Conservative Drugs Policy Reform Group Launches To Promote “Full and Transparent” Debate On Drug Policy Reform

The Conservative Drugs Policy Reform Group (CDPRG), chaired by Crispin Blunt MP and supported by a number of Conservative MPs, launches today (June 27) as a unique policy forum promoting fully informed, evidence-based debate around drug policy reform.

Under CEO Rob Wilson, a former Conservative MP and Minister for Civil Society from 2014 -2017, CDPRG is committed to examining the evidence for change after half a century of prohibition which has failed either to deliver better outcomes for society or to improve life chances.

CDPRG is not committed to and will not advocate any specific outcome of the debate it promotes. However, in exploring the evidence from the UK and worldwide, it will challenge the basis for the current UK policies, asking its advocates to justify the outcomes against current medical and scientific knowledge and in terms of health and law enforcement.

Its immediate aims will be to:-

  • Achieve the earliest possible safe access to the benefits of medicine derived from cannabis for British patients.

  • Explore the evidence on overall benefits of international models of a licensed and regulated adult use cannabis market set against the current British experience

  • Seek a Royal Commission on wider UK drug policy and the evaluation of the costs and benefits of prohibition of narcotic drugs and the alternatives

Crispin Blunt, who is also co-chair of the All Party Parliamentary Group for Drug Reform, said: “It is clear from a mounting body of evidence that the war on drugs has failed globally and in the UK.

“In 2017 ten people died every day from drugs misuse in the UK. Home Office research indicates that the annual cost to the taxpayer of failure of current drug policies amounts to £10.7 billion in policing, healthcare and crime.

“The time has come to analyse and assess objectively and transparently all the available evidence. In facilitating this debate, CDPRG will provide the basis for a rational and educated approach to future policies. Key to these policies must be the reduction of harm to society done by drugs and much of this is caused by drugs policy.”

Rob Wilson said: “There are widespread concerns about the poor outcomes of current drug policy in the U.K. Prohibition policies are widely perceived to have been unsuccessful. This needs to be tested and requires us to better understand all available evidence from around the world so that changes, ultimately made by Government, will improve the lives of families and communities.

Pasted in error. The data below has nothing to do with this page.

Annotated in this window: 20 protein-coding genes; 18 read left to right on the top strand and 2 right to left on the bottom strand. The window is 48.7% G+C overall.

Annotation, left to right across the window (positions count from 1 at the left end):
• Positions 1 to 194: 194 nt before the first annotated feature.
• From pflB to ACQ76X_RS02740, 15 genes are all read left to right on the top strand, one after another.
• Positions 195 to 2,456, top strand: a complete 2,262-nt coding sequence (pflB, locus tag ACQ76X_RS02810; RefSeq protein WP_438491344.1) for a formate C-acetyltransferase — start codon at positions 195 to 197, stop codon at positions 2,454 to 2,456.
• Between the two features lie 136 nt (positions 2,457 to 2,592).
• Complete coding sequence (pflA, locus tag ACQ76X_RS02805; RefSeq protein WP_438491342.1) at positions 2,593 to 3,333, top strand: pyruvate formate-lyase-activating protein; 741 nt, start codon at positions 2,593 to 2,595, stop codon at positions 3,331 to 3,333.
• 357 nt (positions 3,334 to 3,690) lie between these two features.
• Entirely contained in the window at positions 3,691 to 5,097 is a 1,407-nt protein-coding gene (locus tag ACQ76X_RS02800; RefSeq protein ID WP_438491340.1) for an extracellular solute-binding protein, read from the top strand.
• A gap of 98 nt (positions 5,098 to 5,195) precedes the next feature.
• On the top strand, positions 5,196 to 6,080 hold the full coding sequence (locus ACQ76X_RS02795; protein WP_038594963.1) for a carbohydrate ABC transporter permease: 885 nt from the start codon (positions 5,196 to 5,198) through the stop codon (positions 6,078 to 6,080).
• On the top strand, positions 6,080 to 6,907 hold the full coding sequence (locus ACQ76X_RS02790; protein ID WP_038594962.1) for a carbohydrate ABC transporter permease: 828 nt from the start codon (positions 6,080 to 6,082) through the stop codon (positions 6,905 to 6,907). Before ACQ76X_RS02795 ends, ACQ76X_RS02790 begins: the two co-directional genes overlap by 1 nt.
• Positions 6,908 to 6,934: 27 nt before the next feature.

“CDPRG will follow the evidence and engage as many people as possible in an informed debate.  In doing so, we will assess the unfolding evidence both from the UK and globally, particularly as it emerges from territories where change is already established or underway. 

“One of the consequences of global prohibition since 1961 is that we are half a century of research behind in exploring the benefits of medicine from cannabis. The Chief Medical Officer Dame Sally Davies has said that there is sufficient evidence to suggest that medicine derived from cannabis can play a role in treating a limited number of medical conditions. The longer we delay in accessing these benefits for British patients, the greater harm we inflict on untreated or inappropriately treated patients.

“There is now a clear appetite for a comprehensive and transparent review of drugs policy. We seek such a review to enable the public and policy makers to reach informed, evidence-based decisions on its future direction.”


Editors Notes


CDRPG is a company limited by guarantee, operating as a not for profit entity. Parliamentarians associated with the Group and its supervision receive no remuneration for their roles within CDPRG.

Below the Board, CDPRG has a Policy Advisory Council including MPs, members of the House of Lords and representatives of devolved administrations and local authorities.

The Policy Advisory Council also draws on the eminent expertise of leading figures from the medical, health, ethics, economics and law enforcement sectors - as well as leaders and opinion formers from supporting think tanks and charities.

The Group also maintains close links with a wide range of charities, umbrella and campaigning organisations as well as with Government, Conservative Party and Civil Service.

It is supported by companies and organisations interested in drug policy reform including Botanica, Cannex, Supreme and Wayland.


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